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Hello all. I couldn't find a more suitable section to post this question in, so here goes.

As the title states, I have no idea what the best way to do drums is. I am a guitar player of almost 25 years experience. Written so many songs of different styles, but have no electronic musical experience.

I currently own Sonar X3, and barely know how to use it. The main thing that concerns me however, is Drums. I think I can figure out many things through tutorials, but there seems to be such a wide array of ways and applications to create drums, that I'd rather ask the experts whose music I listen to. Any external applications, Sonar upgrades and techniques are welcome. Links to preferred tutorials are also welcome.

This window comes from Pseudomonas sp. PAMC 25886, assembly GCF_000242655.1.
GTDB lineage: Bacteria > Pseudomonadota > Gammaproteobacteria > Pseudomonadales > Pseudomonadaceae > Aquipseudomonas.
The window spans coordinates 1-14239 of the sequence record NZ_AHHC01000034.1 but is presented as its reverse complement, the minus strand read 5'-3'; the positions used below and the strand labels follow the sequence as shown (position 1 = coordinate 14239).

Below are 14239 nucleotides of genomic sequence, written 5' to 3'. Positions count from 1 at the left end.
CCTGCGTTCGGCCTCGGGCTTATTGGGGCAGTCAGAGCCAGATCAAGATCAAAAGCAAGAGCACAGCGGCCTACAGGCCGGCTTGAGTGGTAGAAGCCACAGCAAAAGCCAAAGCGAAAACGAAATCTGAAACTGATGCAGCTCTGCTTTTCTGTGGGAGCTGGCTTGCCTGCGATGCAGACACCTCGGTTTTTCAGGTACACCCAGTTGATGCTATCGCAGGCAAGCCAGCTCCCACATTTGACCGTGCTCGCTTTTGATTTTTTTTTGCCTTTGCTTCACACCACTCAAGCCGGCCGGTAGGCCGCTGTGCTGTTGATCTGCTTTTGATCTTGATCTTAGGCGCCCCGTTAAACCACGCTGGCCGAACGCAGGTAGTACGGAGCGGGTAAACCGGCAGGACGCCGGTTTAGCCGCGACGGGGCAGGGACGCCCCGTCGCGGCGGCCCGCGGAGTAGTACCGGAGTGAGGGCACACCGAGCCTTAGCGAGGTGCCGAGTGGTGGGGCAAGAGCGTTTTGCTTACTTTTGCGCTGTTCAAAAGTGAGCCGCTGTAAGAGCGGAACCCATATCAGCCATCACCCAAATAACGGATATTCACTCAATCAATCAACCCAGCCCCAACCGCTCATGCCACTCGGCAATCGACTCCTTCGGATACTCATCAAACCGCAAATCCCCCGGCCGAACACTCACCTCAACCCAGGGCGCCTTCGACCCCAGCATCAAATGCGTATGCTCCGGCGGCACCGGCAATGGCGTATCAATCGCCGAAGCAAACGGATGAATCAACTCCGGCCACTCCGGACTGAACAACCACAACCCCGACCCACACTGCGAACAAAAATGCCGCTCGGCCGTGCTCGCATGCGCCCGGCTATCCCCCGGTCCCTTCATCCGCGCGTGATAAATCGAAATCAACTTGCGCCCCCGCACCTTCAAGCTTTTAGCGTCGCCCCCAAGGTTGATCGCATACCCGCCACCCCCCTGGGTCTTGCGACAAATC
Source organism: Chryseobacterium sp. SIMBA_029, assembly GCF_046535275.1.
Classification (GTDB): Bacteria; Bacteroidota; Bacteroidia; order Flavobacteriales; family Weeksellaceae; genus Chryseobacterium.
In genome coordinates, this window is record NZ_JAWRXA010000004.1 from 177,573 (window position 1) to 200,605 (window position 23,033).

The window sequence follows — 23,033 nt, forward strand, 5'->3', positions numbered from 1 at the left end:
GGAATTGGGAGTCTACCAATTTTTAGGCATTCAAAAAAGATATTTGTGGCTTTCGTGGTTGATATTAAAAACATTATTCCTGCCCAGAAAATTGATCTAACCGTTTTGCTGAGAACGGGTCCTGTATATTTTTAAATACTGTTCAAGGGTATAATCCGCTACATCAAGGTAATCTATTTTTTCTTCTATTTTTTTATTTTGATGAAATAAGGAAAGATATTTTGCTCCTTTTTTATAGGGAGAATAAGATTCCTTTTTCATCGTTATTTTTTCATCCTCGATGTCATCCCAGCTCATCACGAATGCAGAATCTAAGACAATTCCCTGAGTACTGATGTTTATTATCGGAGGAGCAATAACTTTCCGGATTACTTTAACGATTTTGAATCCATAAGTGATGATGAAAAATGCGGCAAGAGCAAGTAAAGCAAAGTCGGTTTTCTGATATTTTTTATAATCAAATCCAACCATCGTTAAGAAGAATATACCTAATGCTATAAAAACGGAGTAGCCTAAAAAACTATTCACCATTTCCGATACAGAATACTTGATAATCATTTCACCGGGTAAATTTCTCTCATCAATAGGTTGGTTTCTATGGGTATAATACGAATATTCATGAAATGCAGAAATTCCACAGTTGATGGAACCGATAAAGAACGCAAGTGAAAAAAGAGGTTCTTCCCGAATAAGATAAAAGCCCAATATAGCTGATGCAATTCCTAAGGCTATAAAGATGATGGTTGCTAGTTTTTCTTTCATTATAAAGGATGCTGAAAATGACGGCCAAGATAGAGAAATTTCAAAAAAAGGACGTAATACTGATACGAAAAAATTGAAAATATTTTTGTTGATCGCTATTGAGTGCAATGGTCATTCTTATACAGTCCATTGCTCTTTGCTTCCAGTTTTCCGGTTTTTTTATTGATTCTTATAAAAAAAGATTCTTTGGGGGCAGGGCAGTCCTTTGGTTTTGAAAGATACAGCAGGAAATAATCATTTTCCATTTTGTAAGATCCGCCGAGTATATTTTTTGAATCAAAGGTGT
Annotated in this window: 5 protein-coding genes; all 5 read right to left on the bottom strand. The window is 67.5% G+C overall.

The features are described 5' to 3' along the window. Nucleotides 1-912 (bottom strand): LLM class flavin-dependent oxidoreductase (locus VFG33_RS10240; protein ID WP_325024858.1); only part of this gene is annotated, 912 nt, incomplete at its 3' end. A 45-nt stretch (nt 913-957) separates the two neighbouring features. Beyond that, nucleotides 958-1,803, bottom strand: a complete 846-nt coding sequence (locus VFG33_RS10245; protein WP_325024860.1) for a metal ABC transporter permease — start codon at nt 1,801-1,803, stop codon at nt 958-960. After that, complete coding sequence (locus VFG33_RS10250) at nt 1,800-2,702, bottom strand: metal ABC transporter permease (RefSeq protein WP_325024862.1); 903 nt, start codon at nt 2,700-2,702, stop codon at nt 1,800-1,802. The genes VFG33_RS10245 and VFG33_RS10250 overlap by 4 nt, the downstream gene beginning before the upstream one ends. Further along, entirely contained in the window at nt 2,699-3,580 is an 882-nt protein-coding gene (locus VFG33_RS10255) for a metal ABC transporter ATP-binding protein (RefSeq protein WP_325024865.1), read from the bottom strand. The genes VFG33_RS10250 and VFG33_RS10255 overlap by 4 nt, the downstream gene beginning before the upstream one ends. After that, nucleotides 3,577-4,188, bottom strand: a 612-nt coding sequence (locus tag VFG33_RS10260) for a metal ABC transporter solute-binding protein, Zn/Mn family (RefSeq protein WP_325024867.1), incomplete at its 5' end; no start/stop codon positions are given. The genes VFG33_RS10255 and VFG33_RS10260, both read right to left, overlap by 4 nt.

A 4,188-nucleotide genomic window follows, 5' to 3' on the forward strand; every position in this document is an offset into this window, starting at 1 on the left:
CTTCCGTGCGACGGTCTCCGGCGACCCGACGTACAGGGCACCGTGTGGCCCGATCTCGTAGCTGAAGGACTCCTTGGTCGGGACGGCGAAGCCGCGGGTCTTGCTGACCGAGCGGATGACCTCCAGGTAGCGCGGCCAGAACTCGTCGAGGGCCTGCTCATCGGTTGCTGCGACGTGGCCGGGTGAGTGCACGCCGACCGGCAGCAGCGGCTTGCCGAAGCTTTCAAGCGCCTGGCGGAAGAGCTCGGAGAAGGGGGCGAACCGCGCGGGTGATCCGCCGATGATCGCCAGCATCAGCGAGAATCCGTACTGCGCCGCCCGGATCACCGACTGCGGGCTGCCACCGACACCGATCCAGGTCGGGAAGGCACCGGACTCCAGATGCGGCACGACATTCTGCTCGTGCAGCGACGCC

I appreciate any feedback :)

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Electronic, as in electronic-sounding, or electronically-processed? By electronic-sounding, I mean for electronic-centric music, and that may include Roland TR samples, for example, but by electronically-processed, I mean anything involving drum samples used in a DAW, even acoustic ones.

Assuming you mean how to get started with writing electronic-sounding drums, http://goldbaby.co.nz/ has some great, well-polished drum samples for electro, hip-hop, and other electronic-centric genres that you can use right out of the box and/or layer to get meatier results.

If you mean how to write acoustic drum rhythms, then you may want to watch videos of

and getting an idea of their tendencies for variation and flow.

I think

helps on writing drum rhythms in general, whatever type of drums they are. Edited by timaeus222
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Electronic, as in electronic-sounding, or electronically-processed? By electronic-sounding, I mean for electronic-centric music, and that may include Roland TR samples, for example, but by electronically-processed, I mean anything involving drum samples used in a DAW, even acoustic ones.